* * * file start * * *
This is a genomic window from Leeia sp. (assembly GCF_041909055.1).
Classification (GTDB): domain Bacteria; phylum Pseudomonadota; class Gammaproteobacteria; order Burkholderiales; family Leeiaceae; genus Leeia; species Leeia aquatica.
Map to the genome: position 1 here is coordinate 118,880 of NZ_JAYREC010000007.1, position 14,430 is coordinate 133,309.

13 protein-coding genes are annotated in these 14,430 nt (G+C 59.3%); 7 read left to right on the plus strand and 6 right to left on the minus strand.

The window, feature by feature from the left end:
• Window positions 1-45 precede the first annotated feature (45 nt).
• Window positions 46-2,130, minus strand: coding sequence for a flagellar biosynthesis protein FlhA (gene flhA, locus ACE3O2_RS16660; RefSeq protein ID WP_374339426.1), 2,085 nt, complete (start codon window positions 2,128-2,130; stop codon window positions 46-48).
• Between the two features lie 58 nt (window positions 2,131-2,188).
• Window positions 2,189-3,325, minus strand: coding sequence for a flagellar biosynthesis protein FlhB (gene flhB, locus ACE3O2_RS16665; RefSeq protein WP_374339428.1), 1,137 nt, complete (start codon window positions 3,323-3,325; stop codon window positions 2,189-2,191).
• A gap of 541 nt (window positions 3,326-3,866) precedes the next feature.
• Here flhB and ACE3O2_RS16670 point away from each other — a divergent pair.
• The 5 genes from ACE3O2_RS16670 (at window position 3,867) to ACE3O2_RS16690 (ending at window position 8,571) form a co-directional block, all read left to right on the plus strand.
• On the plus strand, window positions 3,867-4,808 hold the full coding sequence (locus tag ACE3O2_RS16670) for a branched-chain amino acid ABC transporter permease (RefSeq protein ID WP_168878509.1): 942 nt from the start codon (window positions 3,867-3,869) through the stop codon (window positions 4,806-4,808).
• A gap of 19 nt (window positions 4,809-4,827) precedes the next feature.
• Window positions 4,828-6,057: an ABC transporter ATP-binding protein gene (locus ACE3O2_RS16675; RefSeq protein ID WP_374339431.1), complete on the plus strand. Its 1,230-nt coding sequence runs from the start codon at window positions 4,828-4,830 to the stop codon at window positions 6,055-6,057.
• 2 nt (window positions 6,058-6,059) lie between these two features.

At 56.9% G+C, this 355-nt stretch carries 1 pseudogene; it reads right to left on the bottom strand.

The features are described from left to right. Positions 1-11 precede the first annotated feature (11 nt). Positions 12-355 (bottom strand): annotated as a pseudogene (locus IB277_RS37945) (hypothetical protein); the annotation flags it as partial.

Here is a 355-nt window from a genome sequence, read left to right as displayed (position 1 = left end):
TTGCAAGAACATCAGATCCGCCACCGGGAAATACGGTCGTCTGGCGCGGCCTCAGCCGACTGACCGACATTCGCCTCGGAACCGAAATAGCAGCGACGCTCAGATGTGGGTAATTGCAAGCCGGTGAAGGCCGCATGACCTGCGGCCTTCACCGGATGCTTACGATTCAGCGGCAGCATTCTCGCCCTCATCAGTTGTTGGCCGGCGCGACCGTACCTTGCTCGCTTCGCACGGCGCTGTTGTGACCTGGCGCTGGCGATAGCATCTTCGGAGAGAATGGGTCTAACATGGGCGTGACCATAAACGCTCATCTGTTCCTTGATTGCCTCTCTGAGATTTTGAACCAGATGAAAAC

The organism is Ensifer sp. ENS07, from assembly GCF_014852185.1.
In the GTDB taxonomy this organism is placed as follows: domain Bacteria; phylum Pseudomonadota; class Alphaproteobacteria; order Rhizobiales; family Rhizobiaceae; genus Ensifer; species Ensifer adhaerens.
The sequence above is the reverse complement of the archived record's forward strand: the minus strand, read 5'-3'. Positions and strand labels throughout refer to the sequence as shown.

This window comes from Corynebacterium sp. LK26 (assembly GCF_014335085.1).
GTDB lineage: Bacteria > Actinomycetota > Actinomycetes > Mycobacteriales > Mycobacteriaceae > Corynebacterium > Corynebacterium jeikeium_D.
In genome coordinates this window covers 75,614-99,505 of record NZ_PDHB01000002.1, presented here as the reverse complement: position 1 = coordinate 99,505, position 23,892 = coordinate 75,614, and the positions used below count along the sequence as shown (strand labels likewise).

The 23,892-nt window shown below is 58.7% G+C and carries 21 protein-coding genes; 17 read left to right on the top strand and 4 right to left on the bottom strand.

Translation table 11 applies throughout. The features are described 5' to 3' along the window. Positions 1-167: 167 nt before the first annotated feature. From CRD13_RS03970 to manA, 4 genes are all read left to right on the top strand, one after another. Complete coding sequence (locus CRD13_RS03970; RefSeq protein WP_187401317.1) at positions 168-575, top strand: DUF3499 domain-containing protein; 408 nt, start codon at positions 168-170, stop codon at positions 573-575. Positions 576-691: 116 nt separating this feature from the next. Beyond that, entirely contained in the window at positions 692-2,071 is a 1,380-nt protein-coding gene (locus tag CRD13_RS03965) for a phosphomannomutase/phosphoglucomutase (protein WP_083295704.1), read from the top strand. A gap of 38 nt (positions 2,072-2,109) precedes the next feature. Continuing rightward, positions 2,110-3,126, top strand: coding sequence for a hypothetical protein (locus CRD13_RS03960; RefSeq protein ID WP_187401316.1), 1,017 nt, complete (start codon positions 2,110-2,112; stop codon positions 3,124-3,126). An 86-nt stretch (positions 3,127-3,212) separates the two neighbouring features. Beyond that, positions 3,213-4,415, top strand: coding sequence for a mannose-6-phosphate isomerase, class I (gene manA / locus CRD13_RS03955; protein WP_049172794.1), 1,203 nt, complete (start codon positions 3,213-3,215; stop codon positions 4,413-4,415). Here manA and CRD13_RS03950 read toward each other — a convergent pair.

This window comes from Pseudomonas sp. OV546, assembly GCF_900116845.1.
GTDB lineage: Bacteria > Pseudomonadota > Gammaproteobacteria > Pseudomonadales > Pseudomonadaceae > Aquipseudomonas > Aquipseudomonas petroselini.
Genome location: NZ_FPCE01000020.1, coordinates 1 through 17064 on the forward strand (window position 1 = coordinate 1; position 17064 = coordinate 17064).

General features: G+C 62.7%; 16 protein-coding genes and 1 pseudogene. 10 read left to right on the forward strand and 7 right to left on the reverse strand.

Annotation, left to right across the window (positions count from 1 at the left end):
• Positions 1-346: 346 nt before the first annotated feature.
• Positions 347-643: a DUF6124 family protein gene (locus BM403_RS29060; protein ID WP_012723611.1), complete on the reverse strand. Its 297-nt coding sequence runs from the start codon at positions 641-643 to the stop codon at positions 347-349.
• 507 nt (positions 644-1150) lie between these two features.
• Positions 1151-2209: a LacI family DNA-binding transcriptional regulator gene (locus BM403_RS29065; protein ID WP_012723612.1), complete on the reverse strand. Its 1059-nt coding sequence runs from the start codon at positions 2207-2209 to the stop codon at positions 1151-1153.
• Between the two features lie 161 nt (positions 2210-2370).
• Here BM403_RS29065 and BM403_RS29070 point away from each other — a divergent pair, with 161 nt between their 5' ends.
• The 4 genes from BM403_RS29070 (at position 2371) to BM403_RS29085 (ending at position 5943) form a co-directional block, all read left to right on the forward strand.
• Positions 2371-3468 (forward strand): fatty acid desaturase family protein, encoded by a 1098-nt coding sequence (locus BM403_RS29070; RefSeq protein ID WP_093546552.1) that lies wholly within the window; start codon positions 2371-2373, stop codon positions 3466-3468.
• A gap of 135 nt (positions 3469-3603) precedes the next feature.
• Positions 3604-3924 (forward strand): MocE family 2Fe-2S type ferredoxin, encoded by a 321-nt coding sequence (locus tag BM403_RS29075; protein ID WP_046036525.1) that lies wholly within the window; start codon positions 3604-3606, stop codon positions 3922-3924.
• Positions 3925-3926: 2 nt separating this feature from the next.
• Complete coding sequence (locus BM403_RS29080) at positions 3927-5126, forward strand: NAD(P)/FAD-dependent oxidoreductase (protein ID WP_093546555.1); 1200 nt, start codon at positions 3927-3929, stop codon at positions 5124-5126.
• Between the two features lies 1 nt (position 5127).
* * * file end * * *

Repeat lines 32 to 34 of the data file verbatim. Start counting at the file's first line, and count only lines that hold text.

General features: G+C 62.7%; 16 protein-coding genes and 1 pseudogene. 10 read left to right on the forward strand and 7 right to left on the reverse strand.

Annotation, left to right across the window (positions count from 1 at the left end):
• Positions 1-346: 346 nt before the first annotated feature.